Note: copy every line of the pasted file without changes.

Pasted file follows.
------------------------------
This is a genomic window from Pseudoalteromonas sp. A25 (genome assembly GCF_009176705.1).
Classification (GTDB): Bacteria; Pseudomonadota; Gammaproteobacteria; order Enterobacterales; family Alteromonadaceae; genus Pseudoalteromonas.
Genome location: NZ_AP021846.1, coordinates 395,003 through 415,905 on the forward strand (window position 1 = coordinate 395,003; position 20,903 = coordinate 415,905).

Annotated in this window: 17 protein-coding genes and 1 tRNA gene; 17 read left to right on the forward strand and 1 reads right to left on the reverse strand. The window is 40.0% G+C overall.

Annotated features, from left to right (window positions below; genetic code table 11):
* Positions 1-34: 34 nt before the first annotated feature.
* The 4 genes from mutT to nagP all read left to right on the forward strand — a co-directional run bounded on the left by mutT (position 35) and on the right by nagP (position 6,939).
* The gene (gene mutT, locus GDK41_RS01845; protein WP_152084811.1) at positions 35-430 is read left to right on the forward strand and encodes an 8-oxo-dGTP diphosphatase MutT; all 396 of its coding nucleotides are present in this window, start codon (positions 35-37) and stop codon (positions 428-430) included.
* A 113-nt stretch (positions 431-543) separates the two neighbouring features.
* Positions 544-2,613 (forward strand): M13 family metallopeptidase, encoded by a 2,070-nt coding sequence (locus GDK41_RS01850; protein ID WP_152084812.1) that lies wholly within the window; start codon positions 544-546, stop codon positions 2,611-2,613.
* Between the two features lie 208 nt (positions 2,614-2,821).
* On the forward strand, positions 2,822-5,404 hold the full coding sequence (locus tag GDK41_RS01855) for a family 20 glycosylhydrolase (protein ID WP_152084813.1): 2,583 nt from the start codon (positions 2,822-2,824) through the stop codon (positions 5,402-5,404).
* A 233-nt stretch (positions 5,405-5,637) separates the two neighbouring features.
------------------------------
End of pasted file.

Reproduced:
This is a genomic window from Pseudoalteromonas sp. A25 (genome assembly GCF_009176705.1).
Classification (GTDB): Bacteria; Pseudomonadota; Gammaproteobacteria; order Enterobacterales; family Alteromonadaceae; genus Pseudoalteromonas.
Genome location: NZ_AP021846.1, coordinates 395,003 through 415,905 on the forward strand (window position 1 = coordinate 395,003; position 20,903 = coordinate 415,905).

Annotated in this window: 17 protein-coding genes and 1 tRNA gene; 17 read left to right on the forward strand and 1 reads right to left on the reverse strand. The window is 40.0% G+C overall.

Annotated features, from left to right (window positions below; genetic code table 11):
* Positions 1-34: 34 nt before the first annotated feature.
* The 4 genes from mutT to nagP all read left to right on the forward strand — a co-directional run bounded on the left by mutT (position 35) and on the right by nagP (position 6,939).
* The gene (gene mutT, locus GDK41_RS01845; protein WP_152084811.1) at positions 35-430 is read left to right on the forward strand and encodes an 8-oxo-dGTP diphosphatase MutT; all 396 of its coding nucleotides are present in this window, start codon (positions 35-37) and stop codon (positions 428-430) included.
* A 113-nt stretch (positions 431-543) separates the two neighbouring features.
* Positions 544-2,613 (forward strand): M13 family metallopeptidase, encoded by a 2,070-nt coding sequence (locus GDK41_RS01850; protein ID WP_152084812.1) that lies wholly within the window; start codon positions 544-546, stop codon positions 2,611-2,613.
* Between the two features lie 208 nt (positions 2,614-2,821).
* On the forward strand, positions 2,822-5,404 hold the full coding sequence (locus tag GDK41_RS01855) for a family 20 glycosylhydrolase (protein ID WP_152084813.1): 2,583 nt from the start codon (positions 2,822-2,824) through the stop codon (positions 5,402-5,404).
* A 233-nt stretch (positions 5,405-5,637) separates the two neighbouring features.